It’s been nearly four years since the Woolsey Fire ripped through Southern California, burning nearly 100,000 acres and destroying hundreds of homes in Ventura and Los Angeles counties. Now, new research finds that human communities weren’t the only ones to suffer.
An elusive population of mountain lions living in and around Los Angeles also found their habitats scarred by the fire.
The big cats were forced to adjust their behavior in dangerous ways to avoid the burn zones after the blaze, the study finds. They crossed major roads more often; trespassed on one another’s territories; and moved around in the daytime, risking encounters with humans.
The findings, published Thursday in the journal Current Biology, suggest yet another way worsening wildfires may threaten natural ecosystems in the western U.S. They can force wildlife into closer contact with human communities and urban landscapes.
For the mountain lions of Los Angeles, that’s an extra challenge on top of an already serious suite of threats.
The population is small to begin with—there are likely around 100 cats in the Santa Monica mountains north of the city, and perhaps a dozen or so in and around urban Los Angeles. And they’re threatened by expanding urbanization, which is carving up their habitat into smaller and smaller pieces.
Mountain lions are solitary, territorial animals. They need large spaces to themselves, ideally in wooded areas with lots of cover to help them stalk mule deer, their favorite prey. Fragmented, urbanized landscapes can support fewer individuals over time.
Research has found that the small population is beginning to suffer from inbreeding. A 2016 study warned that a lack of genetic diversity could put the population in danger of extinction within 50 years.
“That was the context when the Woolsey Fire happened,” said Rachel Blakey, the lead author of the new study and a scientist at California State Polytechnic University, Pomona. "We have already a population that has a lot of barriers to dispersal and is experiencing a lot of stressors.”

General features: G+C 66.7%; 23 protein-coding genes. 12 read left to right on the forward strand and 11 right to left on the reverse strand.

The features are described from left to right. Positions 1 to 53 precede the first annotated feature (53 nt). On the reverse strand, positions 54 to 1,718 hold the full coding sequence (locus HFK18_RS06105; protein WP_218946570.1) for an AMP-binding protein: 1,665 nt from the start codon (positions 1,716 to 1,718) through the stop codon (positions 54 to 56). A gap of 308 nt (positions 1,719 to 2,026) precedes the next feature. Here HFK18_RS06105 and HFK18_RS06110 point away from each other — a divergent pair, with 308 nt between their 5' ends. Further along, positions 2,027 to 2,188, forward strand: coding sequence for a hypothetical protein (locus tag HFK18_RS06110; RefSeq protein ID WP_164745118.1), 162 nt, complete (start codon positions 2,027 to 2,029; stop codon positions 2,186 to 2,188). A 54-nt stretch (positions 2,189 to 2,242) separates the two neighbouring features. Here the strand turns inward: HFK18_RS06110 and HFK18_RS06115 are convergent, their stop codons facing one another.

Scientists had already been monitoring the urban cats for years, tracking them using GPS collars. The wildfire gave them an opportunity to investigate how the animals responded to a major environmental disturbance. The fire transformed large swaths of the area into “pretty much a moonscape,” according to Blakey, making it unusable habitat for the cats.
The researchers found that the mountain lions still made a major effort to avoid humans after the fire, steering clear of urban areas as much as possible. But avoiding the burned areas as well presented a challenge for the cats.
The researchers found that they began crossing roads more often, including the area’s busy 101 highway. They also began dipping into other cats’ territories more frequently.
The researchers haven’t yet determined whether these behavioral changes have led to an increase in fatalities. But it’s a concern. Being killed on roadways is the population’s leading cause of death. And altercations with territorial adult males is another major cause of death in adolescent male mountain lions.
The combination of urbanization and worsening wildfires may present a growing threat to the Los Angeles mountain lions as time goes on. As the climate warms, stronger and more frequent fires run the risk of transforming the landscape, destroying native forests and turning them into shrublands—poor habitat for the cats.
Mountain lions are currently listed as a “specially protected species” in California while the state conducts a review to determine whether they should be classified as a threatened species. In the meantime, construction is underway on a new wildlife bridge across Southern California’s 101 highway. The bridge could help mountain lions safely disperse into new territories, potentially increasing the population’s genetic diversity and addressing at least one threat to the population’s survival.
The Woolsey Fire is believed to have killed at least two mountain lions directly, the new study notes. But the event’s aftermath is a reminder that these events can have even more insidious effects in the long run.
“I do think we need to think more about what those disturbances do in a longer-term fashion,” Blakey said. “Our study was only 15 months after the fire, but we did see these ongoing behavioral changes, which cause a great deal of concern for a population that was already struggling to maintain resilience into the future.”
Reprinted from E&E News with permission from POLITICO, LLC. Copyright 2022. E&E News provides essential news for energy and environment professionals.